There are shower -flosser models for those interested in doing all this in the shower.
Once a day is great, twice is incredible.

Option 2.  Ozone oil and piksters- dip the pikster into the oil and work that under the gumline and in-between the teeth.  I recommend  PurO3 Tooth and Gum Support with peppermint and Stevia–tastes the best. (While you’re there, they have a new Bug Bite Relief.  Ozone stops the itch of mosquitoes almost instantly- you’ll thank me later. )

Worldwide you can order ozone oils from GreyCellSales – they take payment in US dollars, UK pounds and Euros.  I love what ozone oils can do to help healing.

Option 3.  Perio Protect Trays – custom made trays that you wear with special 1.7% hydrogen peroxide gel, gentle to your tissues, yet strong enough to breakdown the bacterial biofilm.  Peroxide releases oxygen – which kills the bacteria that lives in your oxygen-less gum pockets.  It also debrides the bacterial cell wall.  The specially made trays are the key to holding the peroxide into the pockets and on gum tissues, and allowing the gel to kill the pathogens.  You start out six times a day for 15 minutes, with the idea you will eventually get to twice a day for 15 minutes.  Takes about two months to transition to the twice daily routine.  And, as a great side benefit, you’ll have whiter, cleaner, decay free teeth!   I have many patients using this routine and love the results they have obtained!   Here’s a video I took of a patient who’s been using her trays – the slide’s empty!  That’s what I love to see.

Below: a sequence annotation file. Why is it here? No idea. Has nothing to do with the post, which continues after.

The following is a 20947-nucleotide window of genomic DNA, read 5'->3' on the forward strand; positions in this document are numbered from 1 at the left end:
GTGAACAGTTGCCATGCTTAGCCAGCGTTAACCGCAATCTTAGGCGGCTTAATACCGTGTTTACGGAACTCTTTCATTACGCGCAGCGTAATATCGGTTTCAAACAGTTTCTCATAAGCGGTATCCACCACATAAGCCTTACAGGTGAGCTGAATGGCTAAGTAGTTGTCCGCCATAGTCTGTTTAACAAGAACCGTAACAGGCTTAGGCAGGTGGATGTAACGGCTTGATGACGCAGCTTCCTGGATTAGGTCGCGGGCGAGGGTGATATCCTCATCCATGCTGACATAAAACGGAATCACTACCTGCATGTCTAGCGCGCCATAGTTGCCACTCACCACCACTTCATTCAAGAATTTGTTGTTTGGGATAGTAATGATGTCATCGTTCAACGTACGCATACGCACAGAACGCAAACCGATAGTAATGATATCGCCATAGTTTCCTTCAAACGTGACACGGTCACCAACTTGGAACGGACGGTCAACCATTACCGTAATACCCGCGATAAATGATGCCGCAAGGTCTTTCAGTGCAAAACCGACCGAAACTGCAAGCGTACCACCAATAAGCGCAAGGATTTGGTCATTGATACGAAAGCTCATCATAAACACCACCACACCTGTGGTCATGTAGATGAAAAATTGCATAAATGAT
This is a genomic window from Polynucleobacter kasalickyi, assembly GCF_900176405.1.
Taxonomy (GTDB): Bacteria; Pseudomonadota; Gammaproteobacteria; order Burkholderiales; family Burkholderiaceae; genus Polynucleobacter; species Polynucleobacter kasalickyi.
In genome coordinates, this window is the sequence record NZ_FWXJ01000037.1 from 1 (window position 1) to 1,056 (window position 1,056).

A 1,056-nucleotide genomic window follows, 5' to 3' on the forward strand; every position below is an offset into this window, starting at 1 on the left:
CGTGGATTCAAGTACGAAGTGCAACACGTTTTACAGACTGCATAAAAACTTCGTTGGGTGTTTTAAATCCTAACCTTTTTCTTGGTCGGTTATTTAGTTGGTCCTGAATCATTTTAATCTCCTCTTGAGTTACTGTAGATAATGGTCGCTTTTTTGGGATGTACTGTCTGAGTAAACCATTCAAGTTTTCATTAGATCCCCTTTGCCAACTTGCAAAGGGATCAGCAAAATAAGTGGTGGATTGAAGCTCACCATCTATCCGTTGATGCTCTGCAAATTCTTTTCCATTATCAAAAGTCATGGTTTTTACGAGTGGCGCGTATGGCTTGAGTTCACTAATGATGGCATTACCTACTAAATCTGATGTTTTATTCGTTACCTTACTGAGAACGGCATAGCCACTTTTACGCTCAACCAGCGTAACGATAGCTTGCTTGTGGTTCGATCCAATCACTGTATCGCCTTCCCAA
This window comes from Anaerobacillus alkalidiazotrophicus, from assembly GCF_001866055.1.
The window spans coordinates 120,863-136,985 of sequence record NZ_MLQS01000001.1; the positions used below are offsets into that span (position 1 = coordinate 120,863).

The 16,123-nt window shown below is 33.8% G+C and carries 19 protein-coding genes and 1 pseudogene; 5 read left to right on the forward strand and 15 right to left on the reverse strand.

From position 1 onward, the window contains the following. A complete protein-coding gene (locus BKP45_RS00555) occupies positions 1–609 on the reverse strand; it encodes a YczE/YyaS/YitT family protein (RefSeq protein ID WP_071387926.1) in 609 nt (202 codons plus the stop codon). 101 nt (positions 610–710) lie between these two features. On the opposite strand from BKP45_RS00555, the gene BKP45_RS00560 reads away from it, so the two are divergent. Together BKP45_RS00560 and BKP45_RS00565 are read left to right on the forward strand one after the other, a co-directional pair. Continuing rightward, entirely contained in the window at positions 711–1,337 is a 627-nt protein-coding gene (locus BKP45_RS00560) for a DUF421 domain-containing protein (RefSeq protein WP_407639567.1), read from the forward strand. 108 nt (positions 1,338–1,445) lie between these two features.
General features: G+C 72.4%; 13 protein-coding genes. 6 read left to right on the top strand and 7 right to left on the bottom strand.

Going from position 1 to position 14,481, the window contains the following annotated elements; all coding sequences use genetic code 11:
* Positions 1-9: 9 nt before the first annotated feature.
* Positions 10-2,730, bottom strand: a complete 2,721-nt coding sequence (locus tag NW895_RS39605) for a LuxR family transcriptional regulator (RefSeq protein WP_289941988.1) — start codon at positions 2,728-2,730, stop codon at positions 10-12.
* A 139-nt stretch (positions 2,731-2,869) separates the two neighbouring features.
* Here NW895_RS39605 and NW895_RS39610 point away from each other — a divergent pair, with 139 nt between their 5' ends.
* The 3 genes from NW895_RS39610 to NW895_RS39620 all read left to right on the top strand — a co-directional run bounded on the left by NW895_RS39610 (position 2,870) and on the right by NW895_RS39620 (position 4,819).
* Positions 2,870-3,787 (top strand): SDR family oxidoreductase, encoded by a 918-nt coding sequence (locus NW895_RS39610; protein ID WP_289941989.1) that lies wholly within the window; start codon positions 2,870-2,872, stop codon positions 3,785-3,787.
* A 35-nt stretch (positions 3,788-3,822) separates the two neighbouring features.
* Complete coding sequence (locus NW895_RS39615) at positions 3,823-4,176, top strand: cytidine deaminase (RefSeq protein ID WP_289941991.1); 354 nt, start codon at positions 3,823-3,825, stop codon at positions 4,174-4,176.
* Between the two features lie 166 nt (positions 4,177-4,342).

Option 4.  PerioSciences Antioxidant Gel and Rinse – I’ve just started using this product myself, and like the taste.  I’ve heard good things about these products from people I respect but in truth, I have not had any patients try this yet so can not vouch as to its long term results.  Check back.  For now I’m trying it on myself, working the gel in-between my teeth with piksters or rubber tips.